Author’s Note: This is the fifth installment of Monday Poetry. To read the first four and the introduction to this series, click here.
Today our first poem is about the marriage of a daughter, and the second a brief, right-brain attempt to suggest mortal purpose and pre-life possibilities to non-Church members:
Together They Are Grace (first daughter’s wedding)
She moves in a glide, radiant smile lights and lifts
(More contact with sky than ground)
And compassion glows within its embers.
He stands relaxed, aware, confident,
A sensitive glance that overrides cockiness and focuses
More interest on others than self.
Together they are grace.
(Something given not attained, granted not acquired).
Golden, the early sun against their young backs,
Their long shadows falling forward framing a future filled
With deep, divine destiny.
Two souls of such shimmering significance
Hand in hand now, each other found
Straightening the new, shared course
That seeks now, more than gropes.
A blended beauty, lean and luminous, striking and
Lingering a little past logic
And sending the still, sure sense that the source
Is within, not without.
Two pure hearts, sweet but seasoned, tender yet tried,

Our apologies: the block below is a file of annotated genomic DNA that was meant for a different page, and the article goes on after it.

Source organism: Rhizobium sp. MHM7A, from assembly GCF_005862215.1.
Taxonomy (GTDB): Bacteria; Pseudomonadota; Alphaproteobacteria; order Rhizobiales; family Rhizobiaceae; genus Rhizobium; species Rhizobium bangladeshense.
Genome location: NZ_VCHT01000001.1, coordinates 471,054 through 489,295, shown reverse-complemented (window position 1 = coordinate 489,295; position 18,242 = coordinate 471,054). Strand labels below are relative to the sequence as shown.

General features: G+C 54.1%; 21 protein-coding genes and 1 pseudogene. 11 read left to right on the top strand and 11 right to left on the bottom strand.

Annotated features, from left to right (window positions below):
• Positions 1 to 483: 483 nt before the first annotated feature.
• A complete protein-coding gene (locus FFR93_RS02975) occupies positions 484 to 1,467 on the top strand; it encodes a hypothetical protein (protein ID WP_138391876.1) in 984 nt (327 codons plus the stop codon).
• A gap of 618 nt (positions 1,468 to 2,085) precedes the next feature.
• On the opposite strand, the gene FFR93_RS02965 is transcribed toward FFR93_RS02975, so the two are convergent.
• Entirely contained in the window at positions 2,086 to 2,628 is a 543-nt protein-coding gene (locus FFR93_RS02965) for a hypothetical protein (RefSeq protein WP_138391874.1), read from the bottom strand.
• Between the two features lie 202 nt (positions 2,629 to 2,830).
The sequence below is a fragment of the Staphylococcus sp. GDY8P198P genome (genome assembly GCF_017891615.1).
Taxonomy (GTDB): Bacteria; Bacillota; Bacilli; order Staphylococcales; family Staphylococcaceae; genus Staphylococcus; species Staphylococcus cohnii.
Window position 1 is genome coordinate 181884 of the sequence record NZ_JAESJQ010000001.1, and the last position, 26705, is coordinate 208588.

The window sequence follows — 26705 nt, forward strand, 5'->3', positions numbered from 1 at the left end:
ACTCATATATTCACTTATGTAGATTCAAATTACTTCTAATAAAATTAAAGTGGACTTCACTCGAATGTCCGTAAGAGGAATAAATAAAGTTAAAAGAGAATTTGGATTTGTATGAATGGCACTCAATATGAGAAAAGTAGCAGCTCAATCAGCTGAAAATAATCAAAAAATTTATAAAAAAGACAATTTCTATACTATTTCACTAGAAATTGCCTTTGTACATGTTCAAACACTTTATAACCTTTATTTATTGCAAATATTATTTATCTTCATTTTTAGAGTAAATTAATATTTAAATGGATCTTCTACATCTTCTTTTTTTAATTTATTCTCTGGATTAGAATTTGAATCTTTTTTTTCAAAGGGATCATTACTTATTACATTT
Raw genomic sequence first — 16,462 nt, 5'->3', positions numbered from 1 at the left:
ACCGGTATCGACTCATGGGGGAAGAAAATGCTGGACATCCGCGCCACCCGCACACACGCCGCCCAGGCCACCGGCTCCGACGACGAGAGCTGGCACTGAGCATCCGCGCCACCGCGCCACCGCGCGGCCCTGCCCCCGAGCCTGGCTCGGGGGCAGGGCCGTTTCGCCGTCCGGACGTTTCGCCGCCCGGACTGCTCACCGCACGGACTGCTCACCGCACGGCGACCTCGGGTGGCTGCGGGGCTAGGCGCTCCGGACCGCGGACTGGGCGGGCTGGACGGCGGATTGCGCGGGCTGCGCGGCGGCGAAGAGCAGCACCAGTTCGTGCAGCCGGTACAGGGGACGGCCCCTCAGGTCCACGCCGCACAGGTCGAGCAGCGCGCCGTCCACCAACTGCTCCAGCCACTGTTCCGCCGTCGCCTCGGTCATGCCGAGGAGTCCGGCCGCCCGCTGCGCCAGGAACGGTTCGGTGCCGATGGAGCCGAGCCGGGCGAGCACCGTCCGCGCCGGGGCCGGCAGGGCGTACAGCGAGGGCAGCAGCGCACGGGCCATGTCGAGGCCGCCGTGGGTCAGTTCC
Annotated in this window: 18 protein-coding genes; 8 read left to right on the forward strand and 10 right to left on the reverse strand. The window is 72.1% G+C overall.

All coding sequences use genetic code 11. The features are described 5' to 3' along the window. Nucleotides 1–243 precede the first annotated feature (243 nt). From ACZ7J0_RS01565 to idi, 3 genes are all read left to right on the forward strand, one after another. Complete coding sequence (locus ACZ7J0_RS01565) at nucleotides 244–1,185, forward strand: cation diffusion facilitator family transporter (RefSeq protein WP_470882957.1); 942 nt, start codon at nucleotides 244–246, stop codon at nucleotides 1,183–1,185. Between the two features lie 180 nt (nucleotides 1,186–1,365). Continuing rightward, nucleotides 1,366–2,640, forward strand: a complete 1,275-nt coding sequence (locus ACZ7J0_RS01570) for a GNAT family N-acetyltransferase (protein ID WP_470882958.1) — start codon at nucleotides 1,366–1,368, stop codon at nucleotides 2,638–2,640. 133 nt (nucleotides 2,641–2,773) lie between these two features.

Joining, merging, melding, melting.
Overlapping into One
That stretches more than twice as tall
And reaches for the light.
The Five Gifts of Mortality
Assume for a moment that we didn’t start here,
Body did, but not Spirit,
Journeyed here from another place,
More ethereal, less material
Came here, sent by Spirit parents
(Like leaving for college)
To learn the joy of the physical.
Imagine They wanted us to learn more about
Things, experiences, places, moments, and insights,
And knew we could do it best far away
From their perfection,
Down here into
the dirt and the doubt and decisions,
Oh, and a chance to be what
only they had been,
What if the de ja vu is not an illusion,
What if we
Really know each other,
Really were there before we were here,
Really were with Them
Before we were here with
Their five gifts.